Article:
For instance, I do not like celery much, but if you like it, add it! If you’re not wild about mushrooms, maybe use white button mushrooms. If you love them, try portobello, morel, or chantrelle. If you don’t have fresh herbs, use about 1/4 tsp dry herbs. If you like bits in your gravy, chop less fine. If you like smooth, put it in the blender. If you want it sweeter, add sugar (brown sugar will give more depth).

Watch out for the cream – a lot of places nowadays are adding thickeners and mono and diglycerides (aka fat!) to cream and other dairy products as fillers. Any of these could be contaminated in the manufacturing process. I stick to organic only and always read the label, even if I’ve bought the brand twenty times before.

To thicken the vegetable broth, just put two cups into a flat saute pan (more surface area is good!), bring to a boil, and watch it, stirring occasionally until it has a syrupy type consistency. Like warm honey. You don’t have to do this, you could use store bought bullion, but I encourage you to try for a couple of reasons. First, it is DELICIOUS!!! Omg, I-was-licking-the-pan-afterwards-delicious. Secondly it is EASY. So easy. Seriously, it took maybe 5 minutes. Thirdly it is CHEAP. Really good bullion is expensive. This is better than any fancy stuff you can buy. Fourthly, and most importantly, assuming you start with gluten free broth, it is entirely gluten free. I use a brand that Safeway carries that is kept free of all cross contamination. All of the dry/reduced bullion that I can find has things like “maltodextrin” in it (which is from gluten). If you really don’t want to going through reducing the broth, just use however much of your bullion you would use to make two cups of broth.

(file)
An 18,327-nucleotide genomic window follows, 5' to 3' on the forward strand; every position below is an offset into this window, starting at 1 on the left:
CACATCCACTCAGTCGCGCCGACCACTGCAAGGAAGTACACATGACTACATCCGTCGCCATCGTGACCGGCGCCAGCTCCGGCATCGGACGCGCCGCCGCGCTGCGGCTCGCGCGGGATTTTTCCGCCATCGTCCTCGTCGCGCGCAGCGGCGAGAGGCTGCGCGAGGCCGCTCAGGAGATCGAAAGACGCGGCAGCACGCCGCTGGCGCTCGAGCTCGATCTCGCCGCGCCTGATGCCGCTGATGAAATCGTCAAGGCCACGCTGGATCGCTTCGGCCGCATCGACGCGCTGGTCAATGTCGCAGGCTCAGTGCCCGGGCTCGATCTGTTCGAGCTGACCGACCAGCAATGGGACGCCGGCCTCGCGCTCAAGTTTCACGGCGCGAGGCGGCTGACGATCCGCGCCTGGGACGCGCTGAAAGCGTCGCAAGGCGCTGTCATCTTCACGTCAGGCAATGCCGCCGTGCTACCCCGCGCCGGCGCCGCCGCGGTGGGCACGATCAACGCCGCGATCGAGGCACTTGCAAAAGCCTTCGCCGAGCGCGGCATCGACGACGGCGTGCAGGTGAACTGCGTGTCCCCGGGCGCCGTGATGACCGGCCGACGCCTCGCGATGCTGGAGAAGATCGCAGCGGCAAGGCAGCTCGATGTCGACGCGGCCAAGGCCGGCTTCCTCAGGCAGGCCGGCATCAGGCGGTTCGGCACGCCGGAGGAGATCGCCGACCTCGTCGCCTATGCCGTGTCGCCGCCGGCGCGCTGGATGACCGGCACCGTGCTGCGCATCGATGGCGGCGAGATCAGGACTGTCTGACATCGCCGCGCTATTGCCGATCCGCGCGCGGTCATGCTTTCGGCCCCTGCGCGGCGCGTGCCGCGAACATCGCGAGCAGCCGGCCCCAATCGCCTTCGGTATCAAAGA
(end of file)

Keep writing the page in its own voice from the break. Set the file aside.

Without further ado, here is Ally’s AbFab Gravy, aka the best vegetarian gluten free gravy evah!

4 medium crimini mushrooms minced fine
1 TBSP butter
1/2 tsp fresh sage minced fine
1/2 tsp fresh rosemary minced fine
1/2 tsp fresh thyme minced fine
1/4 tsp fresh black pepper, ground
1 medium clove garlic minced fine
1 cup cream
2 cups vegetable broth, reduced to a syrup consistancy
Salt to taste
1/2 TBSP potato or tapioca starch

Add the butter to a saute pan and over med heat let it melt. Add the mushrooms, stir to coat. add the sage, rosemary, thyme, pepper and garlic. Cook until the mushrooms have released their juices (as soon as it looks like the liquid level is going back down). Add the cream and veggie broth syrup. Mix. Taste it. Do you like it more salty? Add salt. Do you like it more creamy? Add more cream. Let it cook for a bit, merging the flavors. I usually do about 10-15 minutes. When you’ve got the tasty goodness you want, remove 3 tablespoons of the liquid into a small bowl. Add the potato or tapioca starch and mix well. With the heat on med, add half of it back to the pan and stir immediately and constantly. Wait a few seconds to see how it firms up. Keep repeating until you reach the consistency you like (you might need more starch than this).

This is my lab note book for recipes that my sweet chemist partner bought for me to keep track of my experiments in the kitchen. I love it!

Recipe: Al fresco lunch

Sweet red bell pepper

I suppose this isn’t a recipe per se, but it is a easy lovely lunch. It is a simple lunch that relies on the freshest of ingredients, allowing each to shine. Everything should be bought as ripe and in season as possible, preferably organic and grown nearby – the food will have more nutrients and will fill you up much better. Continue reading

Hidden gluten, cross-contamination, and celiac disease, oh my!

It’s been two weeks since I started this.

Two weeks since I realized that I was generally feeling ill and had a host of problems over my life that the doctors could not figure out the cause, and oh yeah!, maybe cutting out more than just bread and pasta versions of wheat might help, aka finding and eliminating hidden gluten (not that any doctor suggested this. Ever >.<). Continue reading